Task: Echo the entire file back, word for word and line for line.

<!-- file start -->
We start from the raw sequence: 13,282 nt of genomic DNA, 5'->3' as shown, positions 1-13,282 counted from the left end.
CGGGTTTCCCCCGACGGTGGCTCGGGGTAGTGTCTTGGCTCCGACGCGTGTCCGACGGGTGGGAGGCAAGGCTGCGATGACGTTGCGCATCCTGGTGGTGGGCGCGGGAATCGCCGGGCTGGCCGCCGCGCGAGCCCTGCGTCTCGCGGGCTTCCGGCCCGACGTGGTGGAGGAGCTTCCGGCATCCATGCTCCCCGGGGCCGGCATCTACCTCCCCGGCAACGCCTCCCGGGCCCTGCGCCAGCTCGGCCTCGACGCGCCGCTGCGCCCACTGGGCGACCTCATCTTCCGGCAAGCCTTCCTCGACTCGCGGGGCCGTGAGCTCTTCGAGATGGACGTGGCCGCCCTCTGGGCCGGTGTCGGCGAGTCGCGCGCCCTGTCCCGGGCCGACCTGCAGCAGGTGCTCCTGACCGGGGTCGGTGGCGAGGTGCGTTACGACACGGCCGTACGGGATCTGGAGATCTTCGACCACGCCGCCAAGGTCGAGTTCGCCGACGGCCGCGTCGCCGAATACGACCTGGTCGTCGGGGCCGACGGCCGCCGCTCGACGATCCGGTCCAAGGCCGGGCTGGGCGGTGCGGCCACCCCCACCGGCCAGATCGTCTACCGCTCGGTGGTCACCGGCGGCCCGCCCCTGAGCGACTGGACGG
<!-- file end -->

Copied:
We start from the raw sequence: 13,282 nt of genomic DNA, 5'->3' as shown, positions 1-13,282 counted from the left end.
CGGGTTTCCCCCGACGGTGGCTCGGGGTAGTGTCTTGGCTCCGACGCGTGTCCGACGGGTGGGAGGCAAGGCTGCGATGACGTTGCGCATCCTGGTGGTGGGCGCGGGAATCGCCGGGCTGGCCGCCGCGCGAGCCCTGCGTCTCGCGGGCTTCCGGCCCGACGTGGTGGAGGAGCTTCCGGCATCCATGCTCCCCGGGGCCGGCATCTACCTCCCCGGCAACGCCTCCCGGGCCCTGCGCCAGCTCGGCCTCGACGCGCCGCTGCGCCCACTGGGCGACCTCATCTTCCGGCAAGCCTTCCTCGACTCGCGGGGCCGTGAGCTCTTCGAGATGGACGTGGCCGCCCTCTGGGCCGGTGTCGGCGAGTCGCGCGCCCTGTCCCGGGCCGACCTGCAGCAGGTGCTCCTGACCGGGGTCGGTGGCGAGGTGCGTTACGACACGGCCGTACGGGATCTGGAGATCTTCGACCACGCCGCCAAGGTCGAGTTCGCCGACGGCCGCGTCGCCGAATACGACCTGGTCGTCGGGGCCGACGGCCGCCGCTCGACGATCCGGTCCAAGGCCGGGCTGGGCGGTGCGGCCACCCCCACCGGCCAGATCGTCTACCGCTCGGTGGTCACCGGCGGCCCGCCCCTGAGCGACTGGACGG